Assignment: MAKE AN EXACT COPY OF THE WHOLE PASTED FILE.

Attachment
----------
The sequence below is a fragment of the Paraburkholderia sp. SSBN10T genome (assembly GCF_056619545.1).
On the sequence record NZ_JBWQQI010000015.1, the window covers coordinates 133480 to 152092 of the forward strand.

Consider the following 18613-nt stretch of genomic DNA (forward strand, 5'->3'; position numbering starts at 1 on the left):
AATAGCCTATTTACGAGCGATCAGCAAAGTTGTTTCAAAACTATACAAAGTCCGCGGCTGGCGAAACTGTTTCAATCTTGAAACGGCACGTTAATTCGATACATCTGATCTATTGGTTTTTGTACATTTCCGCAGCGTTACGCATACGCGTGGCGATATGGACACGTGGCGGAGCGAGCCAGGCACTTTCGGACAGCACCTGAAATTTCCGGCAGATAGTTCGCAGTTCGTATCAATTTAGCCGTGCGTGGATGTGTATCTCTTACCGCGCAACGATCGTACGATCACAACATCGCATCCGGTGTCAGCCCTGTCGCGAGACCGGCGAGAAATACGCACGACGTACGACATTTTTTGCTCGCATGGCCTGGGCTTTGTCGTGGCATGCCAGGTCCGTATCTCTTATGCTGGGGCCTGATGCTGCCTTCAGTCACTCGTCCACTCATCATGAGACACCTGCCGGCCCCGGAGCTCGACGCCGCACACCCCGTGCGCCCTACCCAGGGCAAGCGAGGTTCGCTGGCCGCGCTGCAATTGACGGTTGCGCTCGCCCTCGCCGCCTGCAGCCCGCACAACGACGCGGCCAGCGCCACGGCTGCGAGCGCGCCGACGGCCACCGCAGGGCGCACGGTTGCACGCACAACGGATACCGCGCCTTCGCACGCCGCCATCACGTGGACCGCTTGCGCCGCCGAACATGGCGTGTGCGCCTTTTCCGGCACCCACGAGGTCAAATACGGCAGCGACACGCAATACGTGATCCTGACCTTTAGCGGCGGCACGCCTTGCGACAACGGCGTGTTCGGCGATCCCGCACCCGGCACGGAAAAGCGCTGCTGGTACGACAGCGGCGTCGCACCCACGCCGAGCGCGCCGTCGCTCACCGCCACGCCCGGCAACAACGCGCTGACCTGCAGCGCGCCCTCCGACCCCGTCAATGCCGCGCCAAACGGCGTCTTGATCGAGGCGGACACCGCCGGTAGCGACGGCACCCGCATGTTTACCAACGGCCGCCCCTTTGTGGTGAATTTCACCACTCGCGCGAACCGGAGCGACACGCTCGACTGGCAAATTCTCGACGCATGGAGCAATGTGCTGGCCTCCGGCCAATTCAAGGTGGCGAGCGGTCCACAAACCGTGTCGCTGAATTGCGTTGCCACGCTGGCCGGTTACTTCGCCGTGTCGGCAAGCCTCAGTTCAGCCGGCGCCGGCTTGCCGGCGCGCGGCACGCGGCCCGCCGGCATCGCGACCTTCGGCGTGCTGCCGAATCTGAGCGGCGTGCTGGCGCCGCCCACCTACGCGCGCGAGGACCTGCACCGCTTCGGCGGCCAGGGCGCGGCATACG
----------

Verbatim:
The sequence below is a fragment of the Paraburkholderia sp. SSBN10T genome (assembly GCF_056619545.1).
On the sequence record NZ_JBWQQI010000015.1, the window covers coordinates 133480 to 152092 of the forward strand.

Consider the following 18613-nt stretch of genomic DNA (forward strand, 5'->3'; position numbering starts at 1 on the left):
AATAGCCTATTTACGAGCGATCAGCAAAGTTGTTTCAAAACTATACAAAGTCCGCGGCTGGCGAAACTGTTTCAATCTTGAAACGGCACGTTAATTCGATACATCTGATCTATTGGTTTTTGTACATTTCCGCAGCGTTACGCATACGCGTGGCGATATGGACACGTGGCGGAGCGAGCCAGGCACTTTCGGACAGCACCTGAAATTTCCGGCAGATAGTTCGCAGTTCGTATCAATTTAGCCGTGCGTGGATGTGTATCTCTTACCGCGCAACGATCGTACGATCACAACATCGCATCCGGTGTCAGCCCTGTCGCGAGACCGGCGAGAAATACGCACGACGTACGACATTTTTTGCTCGCATGGCCTGGGCTTTGTCGTGGCATGCCAGGTCCGTATCTCTTATGCTGGGGCCTGATGCTGCCTTCAGTCACTCGTCCACTCATCATGAGACACCTGCCGGCCCCGGAGCTCGACGCCGCACACCCCGTGCGCCCTACCCAGGGCAAGCGAGGTTCGCTGGCCGCGCTGCAATTGACGGTTGCGCTCGCCCTCGCCGCCTGCAGCCCGCACAACGACGCGGCCAGCGCCACGGCTGCGAGCGCGCCGACGGCCACCGCAGGGCGCACGGTTGCACGCACAACGGATACCGCGCCTTCGCACGCCGCCATCACGTGGACCGCTTGCGCCGCCGAACATGGCGTGTGCGCCTTTTCCGGCACCCACGAGGTCAAATACGGCAGCGACACGCAATACGTGATCCTGACCTTTAGCGGCGGCACGCCTTGCGACAACGGCGTGTTCGGCGATCCCGCACCCGGCACGGAAAAGCGCTGCTGGTACGACAGCGGCGTCGCACCCACGCCGAGCGCGCCGTCGCTCACCGCCACGCCCGGCAACAACGCGCTGACCTGCAGCGCGCCCTCCGACCCCGTCAATGCCGCGCCAAACGGCGTCTTGATCGAGGCGGACACCGCCGGTAGCGACGGCACCCGCATGTTTACCAACGGCCGCCCCTTTGTGGTGAATTTCACCACTCGCGCGAACCGGAGCGACACGCTCGACTGGCAAATTCTCGACGCATGGAGCAATGTGCTGGCCTCCGGCCAATTCAAGGTGGCGAGCGGTCCACAAACCGTGTCGCTGAATTGCGTTGCCACGCTGGCCGGTTACTTCGCCGTGTCGGCAAGCCTCAGTTCAGCCGGCGCCGGCTTGCCGGCGCGCGGCACGCGGCCCGCCGGCATCGCGACCTTCGGCGTGCTGCCGAATCTGAGCGGCGTGCTGGCGCCGCCCACCTACGCGCGCGAGGACCTGCACCGCTTCGGCGGCCAGGGCGCGGCATACG